Colorful jigs and dressings, vibrating bladebaits, flashy jigging spoons — all are more glamorous than the lowly and humble three-way rig; nothing sexy about a swivel, hook, line, and sinker. Unless you’re one of the river walleyes on the verge of deciding whether or not to pounce on that morsel bobbing and weaving just above your eyeballs, tethered in place by the aforementioned rigging. Hunger, proximity, vulnerability, and opportunity become a convincing argument.
Three-way rigs aren’t fancy, but they’re certainly effective. And seldom used, if at all, against river walleyes.
The three-way’s strength is its ability to hold a bait or lure a set distance off bottom, with the rig held in place by a weight of sufficient size for depth, current, or desired motion. Three-ways are traditionally popular among anglers who anchor and sit and soak livebait; or those who cast from the bank, tighten the line, lean the rod in a forked stick, and let nature take its course. Time, patience, and lively critters do the work. All you need do is reel ‘em in when they decide to cooperate.
Mobile anglers, however, often overlook three-way rigging. It’s a deadly and versatile rigging for a multitude of baits or lures. Troll upstream, drift downstream, hover in place, and all the above. Even reel it up and cast it a time or two before imparting boat movement to position your offering.
Unlike slipsinker riggings so popular in lakes and reservoirs, three-ways don’t slip, and you don’t feed line to a biter. Excess line in current creates drag and forfeits sensitivity and control. Not good in river current. When you sense a bite, simply drop the rod tip a smidgen while the rig itself collapses back toward the fish. As it tightens again, sweepset upward to set the hook.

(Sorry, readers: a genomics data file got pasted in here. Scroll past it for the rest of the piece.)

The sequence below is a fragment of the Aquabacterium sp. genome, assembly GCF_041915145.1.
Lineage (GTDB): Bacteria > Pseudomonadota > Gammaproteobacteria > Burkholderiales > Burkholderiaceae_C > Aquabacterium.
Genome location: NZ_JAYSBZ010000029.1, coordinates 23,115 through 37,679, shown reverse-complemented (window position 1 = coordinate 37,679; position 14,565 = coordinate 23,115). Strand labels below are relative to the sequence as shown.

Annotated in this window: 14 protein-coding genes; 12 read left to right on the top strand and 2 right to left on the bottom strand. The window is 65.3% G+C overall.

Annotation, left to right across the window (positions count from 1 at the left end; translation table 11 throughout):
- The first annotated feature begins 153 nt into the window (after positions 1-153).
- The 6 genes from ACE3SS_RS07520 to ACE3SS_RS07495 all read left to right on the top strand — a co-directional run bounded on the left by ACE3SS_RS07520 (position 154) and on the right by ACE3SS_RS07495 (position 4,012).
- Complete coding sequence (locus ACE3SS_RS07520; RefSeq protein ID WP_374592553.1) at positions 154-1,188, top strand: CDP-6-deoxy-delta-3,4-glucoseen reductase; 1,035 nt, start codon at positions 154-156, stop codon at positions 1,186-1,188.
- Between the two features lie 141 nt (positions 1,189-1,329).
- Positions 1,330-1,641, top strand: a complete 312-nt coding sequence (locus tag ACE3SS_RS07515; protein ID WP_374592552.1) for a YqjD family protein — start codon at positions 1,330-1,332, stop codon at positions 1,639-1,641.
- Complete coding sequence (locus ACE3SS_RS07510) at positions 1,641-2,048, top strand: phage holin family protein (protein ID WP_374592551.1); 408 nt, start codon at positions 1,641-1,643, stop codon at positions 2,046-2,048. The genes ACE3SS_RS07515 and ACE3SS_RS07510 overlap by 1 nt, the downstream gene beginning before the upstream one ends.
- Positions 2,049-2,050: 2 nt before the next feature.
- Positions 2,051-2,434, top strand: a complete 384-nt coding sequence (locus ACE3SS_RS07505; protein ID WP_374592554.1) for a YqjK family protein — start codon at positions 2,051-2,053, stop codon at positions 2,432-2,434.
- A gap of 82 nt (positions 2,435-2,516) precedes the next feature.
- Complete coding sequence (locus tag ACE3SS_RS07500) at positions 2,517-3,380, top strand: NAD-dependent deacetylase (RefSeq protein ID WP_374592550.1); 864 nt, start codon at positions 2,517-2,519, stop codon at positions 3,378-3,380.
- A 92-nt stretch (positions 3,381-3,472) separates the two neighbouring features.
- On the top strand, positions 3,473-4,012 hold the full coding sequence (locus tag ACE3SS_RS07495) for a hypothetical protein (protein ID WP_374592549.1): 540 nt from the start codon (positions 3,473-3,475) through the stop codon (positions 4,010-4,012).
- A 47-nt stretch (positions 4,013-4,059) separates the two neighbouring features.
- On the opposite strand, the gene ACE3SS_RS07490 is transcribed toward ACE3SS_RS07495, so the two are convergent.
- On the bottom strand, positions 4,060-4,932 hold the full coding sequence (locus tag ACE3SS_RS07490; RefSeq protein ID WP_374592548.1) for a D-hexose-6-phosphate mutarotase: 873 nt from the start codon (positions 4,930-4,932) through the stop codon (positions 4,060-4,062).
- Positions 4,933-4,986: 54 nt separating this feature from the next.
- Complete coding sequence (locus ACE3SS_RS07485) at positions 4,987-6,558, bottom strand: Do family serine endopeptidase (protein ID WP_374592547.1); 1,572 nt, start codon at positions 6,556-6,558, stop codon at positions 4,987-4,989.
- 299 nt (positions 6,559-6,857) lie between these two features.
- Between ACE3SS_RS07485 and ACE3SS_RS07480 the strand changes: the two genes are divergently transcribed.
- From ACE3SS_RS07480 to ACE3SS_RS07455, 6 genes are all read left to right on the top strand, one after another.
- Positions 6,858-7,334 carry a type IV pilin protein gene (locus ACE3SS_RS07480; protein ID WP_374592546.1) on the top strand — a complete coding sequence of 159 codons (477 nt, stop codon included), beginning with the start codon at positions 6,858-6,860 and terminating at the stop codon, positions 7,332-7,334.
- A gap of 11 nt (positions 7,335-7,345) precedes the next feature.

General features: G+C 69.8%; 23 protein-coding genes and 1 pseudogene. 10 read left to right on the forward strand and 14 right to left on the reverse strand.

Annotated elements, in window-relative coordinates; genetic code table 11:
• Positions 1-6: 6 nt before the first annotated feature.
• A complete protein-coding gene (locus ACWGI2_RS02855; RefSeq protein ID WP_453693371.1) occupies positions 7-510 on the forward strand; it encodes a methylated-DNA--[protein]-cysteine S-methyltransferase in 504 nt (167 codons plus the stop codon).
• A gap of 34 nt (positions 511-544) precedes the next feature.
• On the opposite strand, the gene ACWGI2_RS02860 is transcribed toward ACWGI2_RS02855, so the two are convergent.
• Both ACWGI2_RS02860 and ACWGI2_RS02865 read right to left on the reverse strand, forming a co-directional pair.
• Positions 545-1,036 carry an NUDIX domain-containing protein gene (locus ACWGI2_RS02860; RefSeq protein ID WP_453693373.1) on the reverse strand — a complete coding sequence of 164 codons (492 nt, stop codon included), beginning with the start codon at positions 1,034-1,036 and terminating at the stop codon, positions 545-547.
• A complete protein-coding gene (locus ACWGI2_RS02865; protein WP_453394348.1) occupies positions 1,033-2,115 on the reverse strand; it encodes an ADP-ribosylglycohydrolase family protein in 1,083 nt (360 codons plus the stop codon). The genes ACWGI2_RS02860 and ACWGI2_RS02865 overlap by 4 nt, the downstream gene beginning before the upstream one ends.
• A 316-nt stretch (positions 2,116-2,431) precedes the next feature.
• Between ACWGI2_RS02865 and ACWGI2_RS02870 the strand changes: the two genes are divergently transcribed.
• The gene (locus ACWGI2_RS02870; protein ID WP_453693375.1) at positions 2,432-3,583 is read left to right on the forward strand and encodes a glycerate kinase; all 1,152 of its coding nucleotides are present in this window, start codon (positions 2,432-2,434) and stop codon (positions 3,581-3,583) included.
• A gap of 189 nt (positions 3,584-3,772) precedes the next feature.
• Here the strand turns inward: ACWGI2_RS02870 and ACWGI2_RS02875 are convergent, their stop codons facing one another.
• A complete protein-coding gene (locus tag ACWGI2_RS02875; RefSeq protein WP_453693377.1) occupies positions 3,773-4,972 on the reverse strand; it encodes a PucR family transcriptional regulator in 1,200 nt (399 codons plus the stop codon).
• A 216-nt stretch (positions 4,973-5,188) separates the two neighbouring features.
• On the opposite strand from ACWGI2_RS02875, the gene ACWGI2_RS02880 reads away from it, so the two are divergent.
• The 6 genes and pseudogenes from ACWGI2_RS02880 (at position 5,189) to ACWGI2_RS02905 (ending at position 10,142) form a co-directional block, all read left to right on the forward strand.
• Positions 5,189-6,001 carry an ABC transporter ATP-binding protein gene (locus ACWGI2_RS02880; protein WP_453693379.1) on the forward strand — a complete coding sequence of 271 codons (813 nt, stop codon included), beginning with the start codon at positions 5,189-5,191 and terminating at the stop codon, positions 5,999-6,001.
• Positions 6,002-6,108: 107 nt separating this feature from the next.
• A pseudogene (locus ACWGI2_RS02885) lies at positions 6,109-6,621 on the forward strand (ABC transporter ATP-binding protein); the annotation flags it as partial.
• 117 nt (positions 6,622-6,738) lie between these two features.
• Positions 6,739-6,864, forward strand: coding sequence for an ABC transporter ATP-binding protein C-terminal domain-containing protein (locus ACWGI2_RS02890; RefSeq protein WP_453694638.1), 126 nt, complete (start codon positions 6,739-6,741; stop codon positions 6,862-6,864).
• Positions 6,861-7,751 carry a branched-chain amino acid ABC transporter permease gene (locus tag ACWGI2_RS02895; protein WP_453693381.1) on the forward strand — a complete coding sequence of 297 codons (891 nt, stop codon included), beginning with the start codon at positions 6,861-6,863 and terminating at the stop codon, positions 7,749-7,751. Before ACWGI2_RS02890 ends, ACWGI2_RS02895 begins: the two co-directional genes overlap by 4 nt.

General Tips for Rivers — Maintain both a short leader and a short dropper. A short dropper keeps your lure or bait near bottom where the fish are. Fifteen inches is a good start. Longer droppers position the bait higher above bottom-hugging walleyes hunkered down tight to allow the current to pass over their heads. Too far off bottom and you don’t get a strike. Short leaders, meanwhile, reduce excessive sway in current, minimize snags, and retain control. Start at two feet and fine-tune as necessary.
Use sufficient weight to match depth and current; don’t overkill or underestimate. A properly weighted rig should lift-drop under increased tension when you lift the rod tip, slipping slightly downcurrent before settling to bottom again. Weight style is open, though bell sinkers in the 1- to 3-ounce range are typical; go heavier if current is excessive or for deep water. Bell sinkers, pyramids, cylindrical weights — nearly anything other than traditional slipsinker versions. Substitute a heavy jig for the sinker to double your chances, simultaneously presenting a lure on and slightly above bottom (Dubuque Rig).
Livebait Rigs — Standard river setup: a lip-hooked minnow, known in some circles as the Wolf River Rig. This rig offers all the advantages and none of the drawbacks; it holds bait in place just off bottom, whether you’re casting, hovering, anchored, or trolling. Switch back and forth between these tactics without rerigging. Just apply it in a different fashion.
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